(Bilbao) It was just luck, but my hotel in Bilbao was literally a block away from the start line of the first stage of the Tour de France.
It is built squarely above the San Mamés intermodal station, which allowed me to jump on a coach in a jiffy to reach Vitoria-Gasteiz, where Israel-Premier Tech is located an hour to the south. Less practical when you learn it after a transatlantic trip.
Lacking a functional phone from the outset, I managed with the means at hand, that is to say the lady behind me at the terminal. My Euskera being limited – and my Spanish not much better –, we managed with a little French, English and, above all, the signs.
The metro, opened in 1995, is obviously connected to the station and works wonderfully for a trifle. Even by paying the entry of two colleagues on Saturday, I will not be able to completely empty the 10 euros from my Barik card, which must mean “Opus” in Basque.
However, I walked around the city, visiting the AG2R Citroën hotel near the port and the vast congress center where A.S.O. has set up the press center for the big start and the Tour office.
The start of the first stage was given in the shade of campo San Mamés, home of Athletic Bilbao inaugurated in 2013. A young colleague from Oxford who works for Cycling Weekly, crossed in the press room, was all amazed to have walked the pitch of the 50,000-seat enclosure.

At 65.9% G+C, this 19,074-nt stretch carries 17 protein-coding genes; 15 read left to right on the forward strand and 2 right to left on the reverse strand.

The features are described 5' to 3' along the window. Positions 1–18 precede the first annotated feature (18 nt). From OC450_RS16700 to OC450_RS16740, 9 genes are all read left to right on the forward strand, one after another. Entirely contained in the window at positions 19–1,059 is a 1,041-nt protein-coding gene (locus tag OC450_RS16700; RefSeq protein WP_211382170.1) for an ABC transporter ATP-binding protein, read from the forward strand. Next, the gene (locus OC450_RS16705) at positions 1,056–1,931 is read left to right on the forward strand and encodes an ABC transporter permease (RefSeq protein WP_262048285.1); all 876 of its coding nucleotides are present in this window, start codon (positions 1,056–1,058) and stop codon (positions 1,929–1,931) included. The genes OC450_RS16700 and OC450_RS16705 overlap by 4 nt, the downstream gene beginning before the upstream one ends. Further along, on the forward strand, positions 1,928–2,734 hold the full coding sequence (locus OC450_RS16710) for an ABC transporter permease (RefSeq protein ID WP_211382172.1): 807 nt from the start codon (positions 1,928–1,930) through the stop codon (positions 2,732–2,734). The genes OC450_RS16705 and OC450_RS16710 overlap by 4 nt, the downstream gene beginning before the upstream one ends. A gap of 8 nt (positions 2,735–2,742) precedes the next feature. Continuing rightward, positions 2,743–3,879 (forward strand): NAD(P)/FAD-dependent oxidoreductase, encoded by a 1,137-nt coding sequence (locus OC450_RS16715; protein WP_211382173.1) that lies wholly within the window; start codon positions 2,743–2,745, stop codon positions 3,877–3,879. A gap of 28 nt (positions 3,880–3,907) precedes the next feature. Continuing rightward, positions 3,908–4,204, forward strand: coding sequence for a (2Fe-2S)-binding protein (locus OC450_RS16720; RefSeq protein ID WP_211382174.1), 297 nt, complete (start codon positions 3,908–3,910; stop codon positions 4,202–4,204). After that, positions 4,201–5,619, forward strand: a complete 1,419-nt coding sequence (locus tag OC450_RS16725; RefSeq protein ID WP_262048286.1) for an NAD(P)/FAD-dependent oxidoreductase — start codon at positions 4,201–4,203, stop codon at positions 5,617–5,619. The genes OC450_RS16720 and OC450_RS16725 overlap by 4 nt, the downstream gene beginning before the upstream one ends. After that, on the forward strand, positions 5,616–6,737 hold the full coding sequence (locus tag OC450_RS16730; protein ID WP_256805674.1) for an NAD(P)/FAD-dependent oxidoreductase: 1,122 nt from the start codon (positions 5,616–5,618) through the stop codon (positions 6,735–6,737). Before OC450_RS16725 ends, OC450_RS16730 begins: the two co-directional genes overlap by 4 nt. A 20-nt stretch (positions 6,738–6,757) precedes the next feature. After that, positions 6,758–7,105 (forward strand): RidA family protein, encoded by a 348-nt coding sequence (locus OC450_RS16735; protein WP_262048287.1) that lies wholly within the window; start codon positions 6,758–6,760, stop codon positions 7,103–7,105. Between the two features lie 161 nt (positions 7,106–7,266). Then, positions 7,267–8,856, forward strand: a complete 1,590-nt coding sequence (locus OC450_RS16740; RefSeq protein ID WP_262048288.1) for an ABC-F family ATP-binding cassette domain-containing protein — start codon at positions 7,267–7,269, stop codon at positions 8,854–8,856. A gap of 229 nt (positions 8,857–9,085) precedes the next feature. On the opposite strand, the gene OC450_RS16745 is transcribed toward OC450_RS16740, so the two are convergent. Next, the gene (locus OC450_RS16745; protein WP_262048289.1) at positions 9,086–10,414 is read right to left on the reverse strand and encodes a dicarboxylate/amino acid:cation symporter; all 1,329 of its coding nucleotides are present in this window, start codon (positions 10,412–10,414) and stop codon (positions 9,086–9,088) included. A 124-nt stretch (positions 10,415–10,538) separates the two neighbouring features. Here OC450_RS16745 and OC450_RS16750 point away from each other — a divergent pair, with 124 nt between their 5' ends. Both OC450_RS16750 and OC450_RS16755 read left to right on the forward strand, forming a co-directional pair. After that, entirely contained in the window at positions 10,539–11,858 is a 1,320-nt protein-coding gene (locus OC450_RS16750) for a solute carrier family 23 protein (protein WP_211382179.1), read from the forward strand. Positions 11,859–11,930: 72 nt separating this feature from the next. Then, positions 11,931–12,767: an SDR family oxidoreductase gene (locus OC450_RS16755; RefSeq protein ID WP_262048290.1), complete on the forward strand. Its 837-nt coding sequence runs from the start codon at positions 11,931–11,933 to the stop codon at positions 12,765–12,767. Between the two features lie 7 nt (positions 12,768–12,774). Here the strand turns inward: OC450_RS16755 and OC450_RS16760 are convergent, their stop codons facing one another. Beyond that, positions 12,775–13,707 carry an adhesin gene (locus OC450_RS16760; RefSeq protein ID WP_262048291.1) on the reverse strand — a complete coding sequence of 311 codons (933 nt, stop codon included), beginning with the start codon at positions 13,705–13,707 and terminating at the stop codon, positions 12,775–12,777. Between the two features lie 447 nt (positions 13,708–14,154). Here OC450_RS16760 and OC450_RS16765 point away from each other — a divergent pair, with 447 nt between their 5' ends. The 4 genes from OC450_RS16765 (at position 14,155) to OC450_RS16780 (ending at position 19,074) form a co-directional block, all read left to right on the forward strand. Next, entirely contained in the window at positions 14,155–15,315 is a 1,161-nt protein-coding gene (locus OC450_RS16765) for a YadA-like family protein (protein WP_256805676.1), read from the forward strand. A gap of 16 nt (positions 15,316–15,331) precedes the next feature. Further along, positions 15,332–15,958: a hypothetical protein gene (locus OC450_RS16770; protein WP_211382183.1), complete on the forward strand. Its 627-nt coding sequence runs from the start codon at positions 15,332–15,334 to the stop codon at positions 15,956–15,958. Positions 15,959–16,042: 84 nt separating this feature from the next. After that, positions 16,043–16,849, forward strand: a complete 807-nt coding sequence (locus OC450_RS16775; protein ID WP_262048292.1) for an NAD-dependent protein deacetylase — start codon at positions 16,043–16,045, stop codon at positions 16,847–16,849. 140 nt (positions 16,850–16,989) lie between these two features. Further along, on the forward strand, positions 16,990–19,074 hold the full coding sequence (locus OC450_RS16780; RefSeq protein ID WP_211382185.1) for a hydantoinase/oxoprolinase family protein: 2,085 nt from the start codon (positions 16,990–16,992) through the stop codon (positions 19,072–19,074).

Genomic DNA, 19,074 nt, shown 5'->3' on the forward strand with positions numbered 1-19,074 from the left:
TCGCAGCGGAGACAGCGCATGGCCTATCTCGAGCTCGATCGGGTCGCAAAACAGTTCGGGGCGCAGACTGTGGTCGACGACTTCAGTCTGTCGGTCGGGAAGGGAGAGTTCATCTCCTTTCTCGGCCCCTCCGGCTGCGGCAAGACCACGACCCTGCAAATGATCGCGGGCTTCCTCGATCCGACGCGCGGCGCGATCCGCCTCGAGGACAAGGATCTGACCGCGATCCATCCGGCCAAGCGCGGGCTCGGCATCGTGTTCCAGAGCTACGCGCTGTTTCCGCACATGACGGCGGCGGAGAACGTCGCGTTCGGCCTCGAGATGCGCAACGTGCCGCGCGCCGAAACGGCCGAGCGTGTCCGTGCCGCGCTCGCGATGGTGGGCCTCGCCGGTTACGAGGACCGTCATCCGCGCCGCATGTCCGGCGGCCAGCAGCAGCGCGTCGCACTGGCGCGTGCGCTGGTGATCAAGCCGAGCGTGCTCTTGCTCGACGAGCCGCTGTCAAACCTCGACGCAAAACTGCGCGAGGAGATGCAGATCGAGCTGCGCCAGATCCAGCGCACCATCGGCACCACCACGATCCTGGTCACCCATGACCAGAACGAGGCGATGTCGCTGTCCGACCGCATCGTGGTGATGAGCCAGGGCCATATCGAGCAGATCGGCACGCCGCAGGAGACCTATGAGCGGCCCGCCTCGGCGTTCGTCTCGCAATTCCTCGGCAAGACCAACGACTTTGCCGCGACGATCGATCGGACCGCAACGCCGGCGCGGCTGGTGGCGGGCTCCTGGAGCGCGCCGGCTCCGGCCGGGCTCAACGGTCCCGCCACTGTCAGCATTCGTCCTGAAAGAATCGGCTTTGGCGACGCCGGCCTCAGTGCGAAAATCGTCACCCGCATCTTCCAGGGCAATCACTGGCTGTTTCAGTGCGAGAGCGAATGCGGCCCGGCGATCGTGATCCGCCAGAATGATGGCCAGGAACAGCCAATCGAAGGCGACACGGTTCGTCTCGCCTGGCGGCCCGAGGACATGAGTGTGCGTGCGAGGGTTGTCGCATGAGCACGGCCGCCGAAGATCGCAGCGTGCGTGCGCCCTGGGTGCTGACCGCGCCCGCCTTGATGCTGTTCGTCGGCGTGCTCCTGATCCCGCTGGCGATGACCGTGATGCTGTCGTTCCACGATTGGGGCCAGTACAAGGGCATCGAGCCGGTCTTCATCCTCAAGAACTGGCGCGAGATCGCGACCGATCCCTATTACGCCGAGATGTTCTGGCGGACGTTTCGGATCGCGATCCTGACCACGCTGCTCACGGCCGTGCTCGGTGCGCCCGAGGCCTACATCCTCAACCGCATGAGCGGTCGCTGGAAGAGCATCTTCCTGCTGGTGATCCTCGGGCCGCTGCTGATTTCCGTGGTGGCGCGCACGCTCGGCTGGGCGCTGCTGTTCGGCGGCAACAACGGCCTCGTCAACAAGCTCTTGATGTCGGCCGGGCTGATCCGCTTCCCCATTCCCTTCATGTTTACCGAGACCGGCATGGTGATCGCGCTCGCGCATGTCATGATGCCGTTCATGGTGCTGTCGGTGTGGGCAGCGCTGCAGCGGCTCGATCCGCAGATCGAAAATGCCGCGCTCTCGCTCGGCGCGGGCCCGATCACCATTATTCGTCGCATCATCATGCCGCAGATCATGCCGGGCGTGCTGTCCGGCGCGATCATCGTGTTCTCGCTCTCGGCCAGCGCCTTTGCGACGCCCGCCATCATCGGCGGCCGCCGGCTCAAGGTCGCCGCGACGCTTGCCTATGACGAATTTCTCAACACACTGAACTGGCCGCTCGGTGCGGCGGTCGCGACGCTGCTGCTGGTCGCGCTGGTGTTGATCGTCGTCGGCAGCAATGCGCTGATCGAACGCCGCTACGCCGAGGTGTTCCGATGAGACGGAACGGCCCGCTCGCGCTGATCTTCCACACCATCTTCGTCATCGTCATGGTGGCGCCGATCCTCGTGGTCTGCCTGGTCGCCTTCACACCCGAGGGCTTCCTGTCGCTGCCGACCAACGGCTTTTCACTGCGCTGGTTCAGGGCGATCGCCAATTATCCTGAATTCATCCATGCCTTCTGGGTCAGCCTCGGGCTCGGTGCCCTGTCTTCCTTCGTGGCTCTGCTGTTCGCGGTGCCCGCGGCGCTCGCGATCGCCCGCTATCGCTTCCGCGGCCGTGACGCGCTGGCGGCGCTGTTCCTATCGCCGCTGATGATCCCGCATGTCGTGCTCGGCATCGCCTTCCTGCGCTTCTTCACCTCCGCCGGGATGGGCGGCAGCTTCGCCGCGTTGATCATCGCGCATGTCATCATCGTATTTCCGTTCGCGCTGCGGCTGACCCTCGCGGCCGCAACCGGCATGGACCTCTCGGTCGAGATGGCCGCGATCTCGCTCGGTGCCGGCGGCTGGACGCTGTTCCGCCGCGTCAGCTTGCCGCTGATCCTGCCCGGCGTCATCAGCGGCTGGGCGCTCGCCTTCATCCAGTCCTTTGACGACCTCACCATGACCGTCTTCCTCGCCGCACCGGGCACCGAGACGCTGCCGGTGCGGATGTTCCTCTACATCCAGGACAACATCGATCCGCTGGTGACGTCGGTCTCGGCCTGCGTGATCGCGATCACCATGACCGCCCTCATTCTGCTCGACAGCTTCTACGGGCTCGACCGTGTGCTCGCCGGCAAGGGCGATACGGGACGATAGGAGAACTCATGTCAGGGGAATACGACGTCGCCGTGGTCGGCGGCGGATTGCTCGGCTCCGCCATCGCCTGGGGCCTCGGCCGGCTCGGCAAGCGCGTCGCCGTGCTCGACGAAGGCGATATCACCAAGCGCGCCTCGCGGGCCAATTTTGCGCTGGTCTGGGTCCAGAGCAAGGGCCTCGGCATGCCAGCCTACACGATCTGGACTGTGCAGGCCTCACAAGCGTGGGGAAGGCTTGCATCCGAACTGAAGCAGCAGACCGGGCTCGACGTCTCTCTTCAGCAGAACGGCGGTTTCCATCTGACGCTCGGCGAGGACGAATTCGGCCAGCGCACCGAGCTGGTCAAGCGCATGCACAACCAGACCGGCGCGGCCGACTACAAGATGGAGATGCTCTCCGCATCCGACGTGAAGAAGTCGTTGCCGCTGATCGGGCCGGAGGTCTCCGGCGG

Despite the popularity of the La Liga soccer club, made up entirely of Basque players, cycling remains the Basques’ favorite sport.
“Football is big, but we’re crazy about bikes here,” assured me Iker Yuguero, a French-speaking Spanish Basque I met near the Israel-Premier Tech bus. He was with his lover, Élise St-Denis, a Quebecer who wore a fleur-de-lis flag on her shoulders.
“Even she started doing it. That’s because it’s contagious! »
The passenger sitting across from me on the metro on the way back from the first leg was wearing an “Ibiza” cap and a t-shirt with large camouflage letters saying “WOKE”. There was no riot.
Banned under the Franco regime, the ikurrina, (pronounced “icourrigna”), the red, green and white Basque flag, was legalized in January 1977. It symbolizes “enthusiasm and joy”, according to Le Pays basque for null. Just about everyone around the race owns one. These bike supporters even have a name: Zaleak. For five euros, given to Gure Esku, a platform created in 2013 in favor of the self-determination of the Basque Country, I became one.
One last anecdote before going to bed: a Quebecer picked up my accent in the arrivals press room. This is Vincent Gourd, from the television production company Zone3. A cycling enthusiast and himself a cyclist, the associate producer took advantage of the family holidays in Biarritz to attend the three stages of the big departure.
“I came to scout,” he explained, impressed by the extent of the logistics deployment of the organizer A.S.O. The speed with which the starting village is packed after the kick-off knocked him down.
“Interest in cycling is skyrocketing with the successes of Quebecers and now the Netflix series. »
Gourd has no specific plans at the moment, but he is beginning to test the waters.
He is a great friend of colleague Mathias Brunet, with whom he made a few documentaries, including those on referees and parents in hockey. Their two 16-year-old sons, Edouard and Antoine, who are also best friends, accompany him with a few other families to Biarritz.
Surfing is their favorite activity and it seems that Antoine Brunet got it right the first time. Here is one who inherited his father’s natural talent.